Offline testing
 Offline testing or predeployment testing is an important step in evaluating recommender systems before deploying to production. The main purpose of offline testing is to estimate the model’s performance using historical data and benchmark it against other candidate models.
 Offline evaluations generally follow a traintest evaluation procedure which entails:
 Data Preparation: The first step is to prepare and select the appropriate historical data set and partition it into training and test sets.
 Model Training: Next, we train the model using the training set which can involve choosing the right algorithms, tuning hyperparameters and selecting eval metrics.
 Model Evaluation: Once the model is trained, it’s evaluated using the test set and the metrics used here depend on the business use case.
 Model Selection: Based on the evaluation, the best performing model is selected for deployment.
Online testing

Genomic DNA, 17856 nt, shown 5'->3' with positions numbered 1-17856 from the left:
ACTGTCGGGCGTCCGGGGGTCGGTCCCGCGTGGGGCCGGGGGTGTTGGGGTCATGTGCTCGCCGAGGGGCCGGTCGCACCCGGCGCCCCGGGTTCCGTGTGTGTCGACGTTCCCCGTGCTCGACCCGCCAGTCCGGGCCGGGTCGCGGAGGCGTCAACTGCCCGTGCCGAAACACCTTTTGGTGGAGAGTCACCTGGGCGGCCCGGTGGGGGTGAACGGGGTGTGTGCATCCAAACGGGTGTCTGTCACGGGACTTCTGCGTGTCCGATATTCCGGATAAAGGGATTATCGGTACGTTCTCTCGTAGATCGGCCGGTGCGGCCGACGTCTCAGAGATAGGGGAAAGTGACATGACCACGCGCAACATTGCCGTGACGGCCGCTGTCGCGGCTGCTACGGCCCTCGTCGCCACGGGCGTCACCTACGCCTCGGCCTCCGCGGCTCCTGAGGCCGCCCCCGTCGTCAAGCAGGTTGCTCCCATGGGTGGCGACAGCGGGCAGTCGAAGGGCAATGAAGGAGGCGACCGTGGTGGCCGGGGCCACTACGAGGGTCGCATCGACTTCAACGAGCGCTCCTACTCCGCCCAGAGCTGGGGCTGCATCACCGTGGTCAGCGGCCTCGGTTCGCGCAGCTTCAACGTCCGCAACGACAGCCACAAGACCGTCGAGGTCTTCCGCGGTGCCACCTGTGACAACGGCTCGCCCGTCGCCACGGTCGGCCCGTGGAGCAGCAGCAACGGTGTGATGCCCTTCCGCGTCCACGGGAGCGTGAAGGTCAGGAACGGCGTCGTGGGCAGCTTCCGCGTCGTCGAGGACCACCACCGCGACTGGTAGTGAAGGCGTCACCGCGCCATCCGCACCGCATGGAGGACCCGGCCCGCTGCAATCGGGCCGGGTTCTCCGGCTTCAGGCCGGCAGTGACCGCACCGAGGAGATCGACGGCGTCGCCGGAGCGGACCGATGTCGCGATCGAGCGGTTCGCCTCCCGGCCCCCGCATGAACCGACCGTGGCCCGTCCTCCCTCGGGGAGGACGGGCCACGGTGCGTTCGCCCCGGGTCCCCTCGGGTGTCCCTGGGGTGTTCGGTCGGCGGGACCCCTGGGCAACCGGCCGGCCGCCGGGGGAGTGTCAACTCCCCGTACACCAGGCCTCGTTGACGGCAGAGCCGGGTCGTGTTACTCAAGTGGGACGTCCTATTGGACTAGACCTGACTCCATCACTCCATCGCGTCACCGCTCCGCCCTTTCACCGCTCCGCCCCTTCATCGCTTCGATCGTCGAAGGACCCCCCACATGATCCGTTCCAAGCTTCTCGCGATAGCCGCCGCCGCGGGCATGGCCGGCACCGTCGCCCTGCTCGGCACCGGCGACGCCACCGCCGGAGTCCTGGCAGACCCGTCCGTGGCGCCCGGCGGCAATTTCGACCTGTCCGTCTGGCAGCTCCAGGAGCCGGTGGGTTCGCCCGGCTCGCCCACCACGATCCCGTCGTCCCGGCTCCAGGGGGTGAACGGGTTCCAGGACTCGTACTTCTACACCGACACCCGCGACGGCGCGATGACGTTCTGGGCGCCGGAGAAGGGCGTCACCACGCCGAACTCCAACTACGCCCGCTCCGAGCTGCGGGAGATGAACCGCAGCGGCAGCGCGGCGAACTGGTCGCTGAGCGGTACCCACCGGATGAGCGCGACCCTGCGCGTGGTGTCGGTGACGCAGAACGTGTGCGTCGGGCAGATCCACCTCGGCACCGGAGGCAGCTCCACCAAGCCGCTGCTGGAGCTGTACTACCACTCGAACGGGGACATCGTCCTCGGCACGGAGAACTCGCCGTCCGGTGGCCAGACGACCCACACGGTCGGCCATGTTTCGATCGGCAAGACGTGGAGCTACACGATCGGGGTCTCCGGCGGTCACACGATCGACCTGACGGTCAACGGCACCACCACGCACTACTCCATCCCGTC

Online testing for recommender systems is the process of evaluating the system and it’s performance in a live environment. Once the predeployment/offline testing looks good, we test it on a small fraction of real user visits.
 The goal of online testing is to ensure that the system works as expected in a realworld environment with respect to the objective function and metrics. This can be achieved by A/B or Bucket testing and we will delve into it in detail below.
A/B Testing or Bucket Testing
 A/B testing involves running two (A/B) or more (A/B/C/…/n) versions of a model simultaneously and assigning users to either the control or the treatment bucket by leveraging a hash function.
 The users in the treatment bucket will receive recommendations from the new model while the control bucket users will continue to receive recommendations from the existing model.